Last updatedFeb 24, 2020

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Forge UI

Forge UI is the framework for building dynamic and interactive app interfaces using Forge. This page describes the main concepts behind Forge UI. This page also demonstrates how these concepts are applied in an example Forge app.

Forge UI has three main concepts: components, hooks, and event handlers. You will need a basic knowledge of JavaScript to understand these concepts. If you've also used React before, these concepts are similar to the equivalent React concepts. However, be aware that they are not exactly the same. If you haven't used React before, then don't worry, we'll explain each concept in detail below.

Components

A component is an element that describes part of your app’s interface. To use components, you need to understand the following concepts:

  • Forge UI (FUI) components: FUI components are provided by the Forge platform. These include buttons, text, form fields, and more. Find the information about FUI components in the UI components reference documentation.
  • Function components: Function components are used to compose FUI components, in order to build an app. Every Forge app has one top-level function component that defines the whole interface.

Consider the following example:

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import ForgeUI, { Text } from '@forge/ui';

const App = () => {
  return <Text content="Hello world!" />;
};

This is the code for a basic app that displays some text. In this example:

  • Text is the FUI component (see Text). FUI components are imported from the @forge/ui package.
  • App is the function component. It returns the Text FUI component. It also happens to be the top-level function component that defines the whole interface.

Components have a number of characteristics to consider when using them. The best way to understand them is to see them in action. Consider the following example app:

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import ForgeUI, { Fragment, Text } from '@forge/ui';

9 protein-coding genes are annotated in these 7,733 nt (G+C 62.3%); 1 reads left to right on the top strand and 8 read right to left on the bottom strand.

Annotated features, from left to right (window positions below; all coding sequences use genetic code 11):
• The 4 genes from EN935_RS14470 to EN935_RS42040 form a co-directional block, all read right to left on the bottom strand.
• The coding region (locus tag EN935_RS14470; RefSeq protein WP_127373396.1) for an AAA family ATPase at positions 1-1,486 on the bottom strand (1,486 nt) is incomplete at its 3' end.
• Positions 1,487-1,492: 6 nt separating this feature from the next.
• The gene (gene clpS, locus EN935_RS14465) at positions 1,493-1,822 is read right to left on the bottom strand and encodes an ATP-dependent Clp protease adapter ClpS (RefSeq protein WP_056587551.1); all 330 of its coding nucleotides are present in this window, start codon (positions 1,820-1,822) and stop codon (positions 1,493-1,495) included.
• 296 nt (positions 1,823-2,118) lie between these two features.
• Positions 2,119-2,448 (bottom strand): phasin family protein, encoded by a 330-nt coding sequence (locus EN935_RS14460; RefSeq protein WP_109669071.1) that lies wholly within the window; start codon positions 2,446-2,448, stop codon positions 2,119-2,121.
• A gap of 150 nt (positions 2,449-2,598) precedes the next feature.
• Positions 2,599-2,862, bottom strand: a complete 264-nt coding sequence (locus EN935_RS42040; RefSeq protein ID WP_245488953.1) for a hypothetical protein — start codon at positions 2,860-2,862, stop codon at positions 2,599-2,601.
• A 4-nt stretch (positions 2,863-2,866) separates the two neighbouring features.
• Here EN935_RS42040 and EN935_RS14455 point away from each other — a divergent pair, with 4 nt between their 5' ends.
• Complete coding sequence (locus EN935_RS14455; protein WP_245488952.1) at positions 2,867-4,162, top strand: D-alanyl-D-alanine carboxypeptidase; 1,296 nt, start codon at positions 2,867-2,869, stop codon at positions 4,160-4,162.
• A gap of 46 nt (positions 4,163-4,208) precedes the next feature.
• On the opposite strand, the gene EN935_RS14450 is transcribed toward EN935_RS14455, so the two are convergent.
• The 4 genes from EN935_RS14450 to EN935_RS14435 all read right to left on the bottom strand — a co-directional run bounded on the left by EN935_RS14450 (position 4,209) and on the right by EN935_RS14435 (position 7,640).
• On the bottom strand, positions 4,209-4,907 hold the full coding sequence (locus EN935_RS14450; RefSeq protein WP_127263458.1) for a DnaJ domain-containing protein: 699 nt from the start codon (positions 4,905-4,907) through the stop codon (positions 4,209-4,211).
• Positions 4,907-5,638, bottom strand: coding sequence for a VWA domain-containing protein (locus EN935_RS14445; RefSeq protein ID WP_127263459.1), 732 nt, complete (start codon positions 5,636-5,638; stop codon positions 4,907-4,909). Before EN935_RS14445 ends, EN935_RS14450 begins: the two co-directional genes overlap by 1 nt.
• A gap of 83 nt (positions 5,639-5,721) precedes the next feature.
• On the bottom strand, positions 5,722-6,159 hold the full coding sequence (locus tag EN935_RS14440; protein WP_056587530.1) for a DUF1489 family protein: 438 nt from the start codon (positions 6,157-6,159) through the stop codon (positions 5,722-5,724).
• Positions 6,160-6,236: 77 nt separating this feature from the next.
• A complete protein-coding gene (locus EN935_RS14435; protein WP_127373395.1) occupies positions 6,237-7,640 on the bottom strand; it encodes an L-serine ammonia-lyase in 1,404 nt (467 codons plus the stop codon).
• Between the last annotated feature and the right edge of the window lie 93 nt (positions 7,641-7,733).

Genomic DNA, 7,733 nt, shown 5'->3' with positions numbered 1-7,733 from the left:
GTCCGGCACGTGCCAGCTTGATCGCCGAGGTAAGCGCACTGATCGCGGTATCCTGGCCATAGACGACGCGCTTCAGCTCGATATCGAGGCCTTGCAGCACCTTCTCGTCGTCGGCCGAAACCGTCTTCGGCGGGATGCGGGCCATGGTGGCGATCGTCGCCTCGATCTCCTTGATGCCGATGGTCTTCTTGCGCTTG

const Issue = props => {
  return (
    <Fragment>
      <Text content={`Issue: ${props.issueKey}`} />
      <Text content={props.description} />
    </Fragment>
  );
};

const App = () => {
  return (
    <Fragment>
      <Text content="Current issue:" />
      <Issue issueKey="FRG-1" description="Example description for the FRG-1 issue." />
    </Fragment>
  );
};

export const run = render(<App/>);

This example app demonstrates the following:

  • Composable function components: Function components are composable, meaning they can return multiple components, including other function components. In the example above, the Issue function component is returned by the App function component.
  • Wrapping multiple components returned by a function component: Each function component must only return one top-level component. In order to to do this, you can use the Fragment component to wrap a list of components. In the example above, the Text and Issue components are wrapped in a single Fragment component, which is returned by the App component.
  • Syntax for components: Components are written using a syntax called JSX, which is similar to writing HTML. In the example above, Fragment is used within the App function by using angled brackets.
  • Props: Components can be passed data, known as props, to change what they render. In the example above, the content=”Current issue:” prop is passed to the Text component to tell it what string to show. For function components, props are passed as an object argument. You can see this above, where the props object is passed to the Issue component. The {props.issueKey} and {props.description} are then used to change what text is rendered.
  • The render() function: The render function turns the top-level component into an app, by transforming the app-as-a-functional-component into a function that is run on the Forge platform.

If you are a React developer, Forge UI components may look similar React components, particularly as they are both written in JSX. However, while React apps are rendered and executed on the client side, Forge apps run on a FaaS (function as a service) platform and are executed on the server side. Therefore, if a Forge app has any interactions that use developer-written code, those interactions will run server-side and incur a reasonable delay.

Hooks

Hooks make your components dynamic. They are special functions that enable you to update and use the state of your app. The state is a value that the component remembers and can be updated. Without hooks, you would not be able to access and manipulate the state of an app, as Forge apps run on a FaaS (function as a service) platform which is stateless. In addition to managing state, there are other hooks that let you access contextual data, such as the current user or Confluence page properties.

Hook functions are used inside function components and are registered to that component. The app remembers the state that is associated with that component. You can use or update this state via the hook. This also enables asynchronous callbacks in your app.